Solo Stove Yukon Fire Pit Review
Solo Stove Yukon Fire Pit
Every year we would go camping in Maine, and every year my grandfather would say the same thing while we shuffled around the fire pit: “You know smoke only blows in the face of the idiot, right?”
It took me more time than I would care to admit to realize he was simply saying “If you got smoke in your eye, just move kid!” Today, those words might be heard a lot less often around our Solo Stove Yukon fire pit.
My wife and I love to sit around our fire pit. Maybe it was growing up in Maine for me, but when we bought our first house we hosted neighbors and friends around the fire pit all the time. Back then, we had a simple fit — the most common model, in which a piece of concave metal propped up on metal legs serves as a kind of bowl in which the wood and fire rests on metal, ashes, or sand. We always had a great time, but we always left with our clothes smelling strongly of smoke.
When we moved to our current house, one of the big attractions was the built-in fire pit. We moved to an area surrounded by conservation land, so the fire pit overlooked some woods and made for a great, quiet evening. This one was sunken into the stone patio, and so while the fire was visible, it too was smoky and — after a few drinks — it posed a bit of a risk, as a visitor once experienced.
Solo Stove Yukon Fire Pit To The Rescue
This year when the COVID-19 lockdown struck and cabin fever set in, we decided to expand our outdoor space, as so many others did. We dug up the fire pit to make room for a grill and outdoor table, and then created a second area designed — you got it — entirely around the concept of a fire pit.
We had the adirondack chairs, the side tables for drinks and snacks, and I had taken to felling, splitting and stacking (and restacking!) wood during lockdown, so we had all we needed, but for one critical component: the fire pit itself.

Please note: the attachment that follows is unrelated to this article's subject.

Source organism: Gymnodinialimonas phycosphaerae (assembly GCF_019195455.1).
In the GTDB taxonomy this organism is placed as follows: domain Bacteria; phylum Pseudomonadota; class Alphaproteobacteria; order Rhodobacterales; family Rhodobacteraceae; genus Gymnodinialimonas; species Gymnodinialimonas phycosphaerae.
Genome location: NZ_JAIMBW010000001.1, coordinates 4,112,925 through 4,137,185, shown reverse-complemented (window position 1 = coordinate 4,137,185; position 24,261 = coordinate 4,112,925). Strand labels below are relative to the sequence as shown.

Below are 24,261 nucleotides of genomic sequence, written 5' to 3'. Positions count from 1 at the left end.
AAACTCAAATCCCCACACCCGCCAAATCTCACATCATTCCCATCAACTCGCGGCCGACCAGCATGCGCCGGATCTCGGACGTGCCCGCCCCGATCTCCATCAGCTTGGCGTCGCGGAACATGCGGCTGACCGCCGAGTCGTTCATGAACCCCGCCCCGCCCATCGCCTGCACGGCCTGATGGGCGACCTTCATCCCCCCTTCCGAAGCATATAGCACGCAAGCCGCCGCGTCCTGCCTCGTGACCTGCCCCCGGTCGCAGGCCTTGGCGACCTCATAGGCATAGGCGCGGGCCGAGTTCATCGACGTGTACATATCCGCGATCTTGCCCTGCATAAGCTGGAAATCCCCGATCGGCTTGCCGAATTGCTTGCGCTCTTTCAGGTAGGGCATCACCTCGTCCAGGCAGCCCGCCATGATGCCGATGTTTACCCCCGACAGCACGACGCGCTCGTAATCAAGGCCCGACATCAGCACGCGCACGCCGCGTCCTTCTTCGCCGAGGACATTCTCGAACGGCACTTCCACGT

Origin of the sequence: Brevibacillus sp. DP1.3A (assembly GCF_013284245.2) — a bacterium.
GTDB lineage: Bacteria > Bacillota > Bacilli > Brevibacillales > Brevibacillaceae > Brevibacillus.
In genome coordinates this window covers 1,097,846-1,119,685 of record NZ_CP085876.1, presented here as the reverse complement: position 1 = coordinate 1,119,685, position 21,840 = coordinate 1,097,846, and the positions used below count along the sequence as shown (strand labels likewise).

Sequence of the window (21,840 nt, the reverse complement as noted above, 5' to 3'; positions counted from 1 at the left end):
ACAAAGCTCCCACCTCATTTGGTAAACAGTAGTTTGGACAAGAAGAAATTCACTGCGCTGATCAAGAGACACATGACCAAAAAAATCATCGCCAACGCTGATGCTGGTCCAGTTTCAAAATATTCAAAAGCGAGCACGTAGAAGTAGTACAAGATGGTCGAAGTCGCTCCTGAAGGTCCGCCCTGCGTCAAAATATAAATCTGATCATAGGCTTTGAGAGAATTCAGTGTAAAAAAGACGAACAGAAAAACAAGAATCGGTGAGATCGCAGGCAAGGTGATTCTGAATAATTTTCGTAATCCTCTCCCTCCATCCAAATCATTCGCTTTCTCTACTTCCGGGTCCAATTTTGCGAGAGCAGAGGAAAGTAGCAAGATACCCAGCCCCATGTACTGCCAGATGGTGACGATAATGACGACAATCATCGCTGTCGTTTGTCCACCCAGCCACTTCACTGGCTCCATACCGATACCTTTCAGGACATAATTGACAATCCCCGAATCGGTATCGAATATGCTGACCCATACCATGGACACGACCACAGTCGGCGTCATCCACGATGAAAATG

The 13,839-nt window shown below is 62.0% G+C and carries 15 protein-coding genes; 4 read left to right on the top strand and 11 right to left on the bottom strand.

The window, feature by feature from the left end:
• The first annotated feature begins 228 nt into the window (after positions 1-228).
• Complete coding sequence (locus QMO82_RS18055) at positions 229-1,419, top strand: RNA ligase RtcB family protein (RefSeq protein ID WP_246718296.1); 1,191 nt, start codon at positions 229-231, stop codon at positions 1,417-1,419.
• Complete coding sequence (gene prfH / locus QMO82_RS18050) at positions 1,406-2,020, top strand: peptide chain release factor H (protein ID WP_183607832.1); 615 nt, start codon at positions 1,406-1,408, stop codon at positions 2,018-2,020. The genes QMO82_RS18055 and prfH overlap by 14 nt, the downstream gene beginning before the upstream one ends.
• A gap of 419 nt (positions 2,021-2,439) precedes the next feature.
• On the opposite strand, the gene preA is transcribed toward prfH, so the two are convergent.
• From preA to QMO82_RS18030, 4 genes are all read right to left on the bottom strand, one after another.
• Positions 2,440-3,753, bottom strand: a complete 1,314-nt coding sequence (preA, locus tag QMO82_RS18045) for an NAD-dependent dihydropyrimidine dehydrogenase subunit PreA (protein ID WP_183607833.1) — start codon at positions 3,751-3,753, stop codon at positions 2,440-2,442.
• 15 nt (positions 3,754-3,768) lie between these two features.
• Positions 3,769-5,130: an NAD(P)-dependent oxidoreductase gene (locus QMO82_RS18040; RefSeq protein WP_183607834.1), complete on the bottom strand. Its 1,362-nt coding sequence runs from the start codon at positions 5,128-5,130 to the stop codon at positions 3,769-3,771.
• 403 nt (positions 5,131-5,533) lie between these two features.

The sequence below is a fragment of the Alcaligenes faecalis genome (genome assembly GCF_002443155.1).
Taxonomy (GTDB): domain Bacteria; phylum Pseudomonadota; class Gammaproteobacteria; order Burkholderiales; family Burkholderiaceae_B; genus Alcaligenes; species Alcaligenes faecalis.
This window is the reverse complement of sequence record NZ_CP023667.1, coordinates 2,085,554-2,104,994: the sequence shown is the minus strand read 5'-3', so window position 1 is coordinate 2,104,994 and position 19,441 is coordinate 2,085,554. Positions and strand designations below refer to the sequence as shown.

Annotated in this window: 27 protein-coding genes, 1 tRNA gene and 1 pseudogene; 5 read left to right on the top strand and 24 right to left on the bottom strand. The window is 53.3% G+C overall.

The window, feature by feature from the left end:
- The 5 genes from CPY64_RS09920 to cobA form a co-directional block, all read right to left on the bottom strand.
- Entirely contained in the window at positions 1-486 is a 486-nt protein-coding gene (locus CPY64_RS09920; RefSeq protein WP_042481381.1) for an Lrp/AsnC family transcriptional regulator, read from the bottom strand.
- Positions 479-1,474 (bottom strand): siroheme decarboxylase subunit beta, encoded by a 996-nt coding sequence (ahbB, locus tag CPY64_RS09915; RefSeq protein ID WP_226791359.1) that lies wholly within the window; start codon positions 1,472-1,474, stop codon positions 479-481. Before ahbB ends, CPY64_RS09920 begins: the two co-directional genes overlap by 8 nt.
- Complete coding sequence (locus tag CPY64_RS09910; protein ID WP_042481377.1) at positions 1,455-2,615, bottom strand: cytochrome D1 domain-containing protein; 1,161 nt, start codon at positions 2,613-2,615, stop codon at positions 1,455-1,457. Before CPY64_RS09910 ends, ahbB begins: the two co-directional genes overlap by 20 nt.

A friend heard this, and praised the Solo Stove, going so far as to bet that if we tried it we wouldn’t go with anything else. And, sure enough, on the first night upon borrowing it, my wife said, approximately ten minutes into sitting around the fire, “I don’t care what else you had planned, we are getting this fire pit!”
And we got a Solo Stove Yukon 23” fire pit, and can say, without any qualifications, that it is hands down the best fire pit we have ever had. Here’s why.
Solo Stove Yukon Specifications
- Model: Solo Stove Yukon
- Bottom diameter: 27”
- Diameter of fire chamber opening: 23”
- 304 Stainless Steel
- Weight: 38 lbs without accessories
The Smoke Show
The Solo is advertised with the promise of “low smoke”, or “WAY less smoke”, or even “smoke-free.” Surely, I thought, one of the indisputable laws of the universe is that where there is fire there is smoke.
In the case of a Solo stove, the experience is as smoke-free as any fire could be. We can have an extended fire pit and simply not have the same lingering smell of smoke on our clothes as we did before, and rarely do we or our guests have an unwelcome gust of smoke or fire toward them.
I wondered: how could this be?
When you look at a Solo stove, one of the things you’ll immediately notice is all of the perfectly circular perforations in the metal. These go all the way around the outer lower base and appear on the upper inside of the bowl as well. Small holes also radiate out from the center of the floor of the fire chamber as well (it’s not a concave shape and has ridges, so I don’t think it’s technically a “bowl”). This does a few remarkable things: it significantly increases the amount of oxygen fed to the fire, even when there is soot on the bottom and, as the air comes in through the exterior wall, it feeds hot air into the top of the chamber, which helps create a hotter burn. These interior upper holes also create the mesmerizing effect where, when hot and burning a full fire, these holes radiate spiraling flames — not from a source of fuel at the upper edges of the chamber, but from the combustion and heat of the air itself. It is a mesmerizing sight to behold, and a puzzle that had held my rapt many a night around the fire pit. (And, no, it wasn’t the beer!)